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Falkland Islands: British oil drillers reopen dispute with Argentina

British companies are set to begin drilling for oil reserves off the Falkland Islands this week, reopening a dispute with Argentina, which still lays claim to the archipelago.

This photo taken late 2009 and made available on Monday shows the semi-submersible oil drilling rig the Ocean Guardian under tow in British coastal waters. Drilling set to begin this week reopens a dispute with Argentina.

Diamond Offshore drilling/AP

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It was nearly 30 years ago that Argentina occupied the Falkland Islands, attempting to reclaim by force the windswept archipelago that lies 300 miles off the coast of South America.

Argentine forces were handily defeated. But the South American nation has continued to lay claim over the islands, which they call the Malvinas, ever since.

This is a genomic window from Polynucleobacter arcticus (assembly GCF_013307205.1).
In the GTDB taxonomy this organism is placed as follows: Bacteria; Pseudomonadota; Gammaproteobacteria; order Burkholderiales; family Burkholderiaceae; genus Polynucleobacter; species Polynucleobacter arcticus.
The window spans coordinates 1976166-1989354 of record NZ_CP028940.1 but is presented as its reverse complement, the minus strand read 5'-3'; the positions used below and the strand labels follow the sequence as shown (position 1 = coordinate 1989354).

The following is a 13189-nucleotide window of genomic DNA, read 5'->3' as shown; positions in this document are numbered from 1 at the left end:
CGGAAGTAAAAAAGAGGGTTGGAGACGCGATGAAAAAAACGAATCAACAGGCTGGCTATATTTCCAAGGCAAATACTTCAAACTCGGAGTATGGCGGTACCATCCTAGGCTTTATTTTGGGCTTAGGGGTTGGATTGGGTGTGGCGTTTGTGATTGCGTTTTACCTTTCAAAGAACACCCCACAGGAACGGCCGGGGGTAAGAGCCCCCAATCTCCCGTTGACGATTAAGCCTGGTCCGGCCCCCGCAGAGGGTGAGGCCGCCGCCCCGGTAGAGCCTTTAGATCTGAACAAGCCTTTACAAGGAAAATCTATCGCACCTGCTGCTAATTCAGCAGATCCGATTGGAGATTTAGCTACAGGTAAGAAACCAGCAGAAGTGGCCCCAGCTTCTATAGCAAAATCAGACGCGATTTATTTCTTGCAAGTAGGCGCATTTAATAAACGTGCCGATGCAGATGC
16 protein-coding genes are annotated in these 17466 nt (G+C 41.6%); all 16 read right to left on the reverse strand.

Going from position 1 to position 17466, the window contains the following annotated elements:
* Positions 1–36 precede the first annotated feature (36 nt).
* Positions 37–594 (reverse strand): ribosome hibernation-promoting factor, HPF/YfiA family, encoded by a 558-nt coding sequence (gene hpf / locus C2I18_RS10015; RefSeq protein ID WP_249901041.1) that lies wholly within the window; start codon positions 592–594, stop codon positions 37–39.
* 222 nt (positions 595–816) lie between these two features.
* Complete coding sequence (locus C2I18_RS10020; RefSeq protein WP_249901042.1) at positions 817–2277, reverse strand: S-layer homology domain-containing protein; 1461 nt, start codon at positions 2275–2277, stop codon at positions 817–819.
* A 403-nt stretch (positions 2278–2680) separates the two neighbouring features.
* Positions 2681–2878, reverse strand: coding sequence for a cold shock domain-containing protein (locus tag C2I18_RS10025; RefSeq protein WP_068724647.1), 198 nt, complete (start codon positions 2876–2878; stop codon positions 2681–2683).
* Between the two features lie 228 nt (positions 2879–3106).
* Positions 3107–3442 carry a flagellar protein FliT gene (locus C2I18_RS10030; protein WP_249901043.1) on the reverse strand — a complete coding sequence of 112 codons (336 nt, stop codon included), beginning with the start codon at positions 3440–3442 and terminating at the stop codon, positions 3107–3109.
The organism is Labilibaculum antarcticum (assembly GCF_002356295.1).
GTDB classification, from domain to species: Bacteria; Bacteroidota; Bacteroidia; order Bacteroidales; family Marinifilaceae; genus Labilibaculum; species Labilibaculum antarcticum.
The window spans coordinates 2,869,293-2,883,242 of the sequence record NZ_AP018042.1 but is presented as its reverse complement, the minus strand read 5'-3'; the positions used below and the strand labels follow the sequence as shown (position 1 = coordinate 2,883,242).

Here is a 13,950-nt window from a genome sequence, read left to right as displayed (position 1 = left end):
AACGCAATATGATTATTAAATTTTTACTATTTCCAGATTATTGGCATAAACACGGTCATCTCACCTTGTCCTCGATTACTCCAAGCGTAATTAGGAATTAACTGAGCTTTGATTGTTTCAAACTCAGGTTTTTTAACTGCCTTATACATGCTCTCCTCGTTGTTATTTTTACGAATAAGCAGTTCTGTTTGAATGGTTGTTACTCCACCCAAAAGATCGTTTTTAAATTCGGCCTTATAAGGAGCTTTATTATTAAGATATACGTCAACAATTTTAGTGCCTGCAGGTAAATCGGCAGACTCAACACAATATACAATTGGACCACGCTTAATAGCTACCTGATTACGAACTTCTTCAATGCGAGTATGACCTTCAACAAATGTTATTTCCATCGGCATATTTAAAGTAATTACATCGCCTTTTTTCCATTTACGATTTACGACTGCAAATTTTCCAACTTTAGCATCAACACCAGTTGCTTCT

Now the two nations are locked in a battle as British firms set out to begin exploring oil reserves this week in the South Atlantic. While no one expects a military showdown – some analysts dismiss the rhetoric as a political ploy by Argentine President Cristina Fernandez de Kirchner's administration to detract attention from domestic woes – the potential of billions of barrels of oil has sparked one of the most tense disputes since the Falklands conflict of 1982.

“The Malvinas is an issue for many Argentines, it is part of the DNA of Argentines,” says Eduardo Diez, a foreign policy expert at the Argentine-American Dialogue think tank in Buenos Aires. “The Malvinas is still a nationalistic issue for many. … It’s also economical: there is really a lot of oil over there.”

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